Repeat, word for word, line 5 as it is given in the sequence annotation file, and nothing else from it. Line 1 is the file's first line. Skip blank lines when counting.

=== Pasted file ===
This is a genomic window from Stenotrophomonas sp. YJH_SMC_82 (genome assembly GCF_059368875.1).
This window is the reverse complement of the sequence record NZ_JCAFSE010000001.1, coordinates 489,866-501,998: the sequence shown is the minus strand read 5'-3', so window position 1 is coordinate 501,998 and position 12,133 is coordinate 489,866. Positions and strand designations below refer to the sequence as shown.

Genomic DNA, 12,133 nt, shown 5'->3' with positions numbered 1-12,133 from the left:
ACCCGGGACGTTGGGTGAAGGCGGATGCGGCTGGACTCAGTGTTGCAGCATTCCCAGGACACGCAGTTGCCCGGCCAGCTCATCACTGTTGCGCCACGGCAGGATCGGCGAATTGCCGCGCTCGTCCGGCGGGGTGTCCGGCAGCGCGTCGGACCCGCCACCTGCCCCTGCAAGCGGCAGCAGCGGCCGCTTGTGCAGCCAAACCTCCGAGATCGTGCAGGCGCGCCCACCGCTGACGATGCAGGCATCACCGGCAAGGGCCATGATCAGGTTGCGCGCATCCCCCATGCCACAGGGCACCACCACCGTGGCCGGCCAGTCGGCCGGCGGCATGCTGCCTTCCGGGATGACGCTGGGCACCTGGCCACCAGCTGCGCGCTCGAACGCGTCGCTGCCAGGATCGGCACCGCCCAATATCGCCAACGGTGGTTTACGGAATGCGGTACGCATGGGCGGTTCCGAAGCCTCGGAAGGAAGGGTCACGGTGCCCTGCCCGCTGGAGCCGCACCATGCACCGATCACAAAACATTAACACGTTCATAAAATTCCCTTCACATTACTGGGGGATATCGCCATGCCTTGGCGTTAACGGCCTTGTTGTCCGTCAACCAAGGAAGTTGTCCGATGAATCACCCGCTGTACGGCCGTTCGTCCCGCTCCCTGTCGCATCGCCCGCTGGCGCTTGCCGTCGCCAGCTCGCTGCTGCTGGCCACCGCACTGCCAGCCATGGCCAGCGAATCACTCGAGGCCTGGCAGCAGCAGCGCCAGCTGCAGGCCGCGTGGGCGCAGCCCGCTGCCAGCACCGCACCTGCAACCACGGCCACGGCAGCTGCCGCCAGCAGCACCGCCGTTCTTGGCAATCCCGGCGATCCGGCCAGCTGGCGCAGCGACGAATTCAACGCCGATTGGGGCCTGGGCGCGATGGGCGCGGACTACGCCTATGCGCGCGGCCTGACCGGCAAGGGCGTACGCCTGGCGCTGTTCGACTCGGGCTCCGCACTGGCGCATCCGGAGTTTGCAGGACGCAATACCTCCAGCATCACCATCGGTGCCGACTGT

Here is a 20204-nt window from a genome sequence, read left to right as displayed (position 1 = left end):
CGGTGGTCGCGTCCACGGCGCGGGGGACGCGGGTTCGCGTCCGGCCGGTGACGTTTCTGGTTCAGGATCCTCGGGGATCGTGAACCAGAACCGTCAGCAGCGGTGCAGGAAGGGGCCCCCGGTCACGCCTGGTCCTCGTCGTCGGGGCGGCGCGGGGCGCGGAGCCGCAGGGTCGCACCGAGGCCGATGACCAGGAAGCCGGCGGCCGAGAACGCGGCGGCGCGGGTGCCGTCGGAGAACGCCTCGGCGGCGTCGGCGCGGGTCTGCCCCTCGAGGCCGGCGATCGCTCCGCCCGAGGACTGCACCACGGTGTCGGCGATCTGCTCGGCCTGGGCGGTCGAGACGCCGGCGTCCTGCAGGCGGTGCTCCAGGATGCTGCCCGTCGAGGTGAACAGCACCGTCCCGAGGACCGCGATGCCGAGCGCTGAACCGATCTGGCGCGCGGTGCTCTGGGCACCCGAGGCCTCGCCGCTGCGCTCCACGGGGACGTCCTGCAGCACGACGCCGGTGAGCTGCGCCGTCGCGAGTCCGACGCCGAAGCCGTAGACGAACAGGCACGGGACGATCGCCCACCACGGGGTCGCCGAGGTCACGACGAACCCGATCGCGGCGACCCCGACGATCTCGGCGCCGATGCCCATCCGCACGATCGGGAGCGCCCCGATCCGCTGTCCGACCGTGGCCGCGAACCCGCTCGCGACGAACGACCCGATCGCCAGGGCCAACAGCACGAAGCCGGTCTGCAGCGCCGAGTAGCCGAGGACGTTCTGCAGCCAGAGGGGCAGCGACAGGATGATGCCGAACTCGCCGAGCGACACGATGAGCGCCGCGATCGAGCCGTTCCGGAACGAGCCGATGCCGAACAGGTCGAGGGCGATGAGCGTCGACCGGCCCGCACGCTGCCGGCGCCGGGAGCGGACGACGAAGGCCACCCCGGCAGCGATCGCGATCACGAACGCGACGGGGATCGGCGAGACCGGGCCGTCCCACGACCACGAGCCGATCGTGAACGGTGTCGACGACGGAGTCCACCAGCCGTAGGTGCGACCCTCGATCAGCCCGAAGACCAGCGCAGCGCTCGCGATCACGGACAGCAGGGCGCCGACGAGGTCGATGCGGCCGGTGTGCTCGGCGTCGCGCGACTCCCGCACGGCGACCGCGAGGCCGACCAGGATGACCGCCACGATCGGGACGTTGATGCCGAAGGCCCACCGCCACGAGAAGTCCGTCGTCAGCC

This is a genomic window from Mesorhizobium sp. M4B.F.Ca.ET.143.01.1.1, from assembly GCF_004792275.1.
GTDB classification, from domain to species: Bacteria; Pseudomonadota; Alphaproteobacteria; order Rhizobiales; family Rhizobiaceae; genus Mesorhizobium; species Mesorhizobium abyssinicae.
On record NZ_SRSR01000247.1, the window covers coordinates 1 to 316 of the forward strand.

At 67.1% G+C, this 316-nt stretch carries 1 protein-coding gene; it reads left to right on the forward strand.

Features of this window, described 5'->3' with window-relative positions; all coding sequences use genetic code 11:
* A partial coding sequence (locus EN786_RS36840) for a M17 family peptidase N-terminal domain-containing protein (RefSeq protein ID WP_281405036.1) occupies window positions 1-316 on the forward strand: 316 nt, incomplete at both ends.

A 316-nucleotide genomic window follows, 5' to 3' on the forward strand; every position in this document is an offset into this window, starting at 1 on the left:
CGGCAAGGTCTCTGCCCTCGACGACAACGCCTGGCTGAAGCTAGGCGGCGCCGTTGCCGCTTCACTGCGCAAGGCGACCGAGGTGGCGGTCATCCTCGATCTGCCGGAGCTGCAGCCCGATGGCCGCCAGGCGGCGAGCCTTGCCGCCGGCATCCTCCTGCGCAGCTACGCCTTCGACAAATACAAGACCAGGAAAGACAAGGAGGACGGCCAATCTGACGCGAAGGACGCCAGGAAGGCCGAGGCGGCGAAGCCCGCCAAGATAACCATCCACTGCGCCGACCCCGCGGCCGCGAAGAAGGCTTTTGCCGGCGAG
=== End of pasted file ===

Here is a 20204-nt window from a genome sequence, read left to right as displayed (position 1 = left end):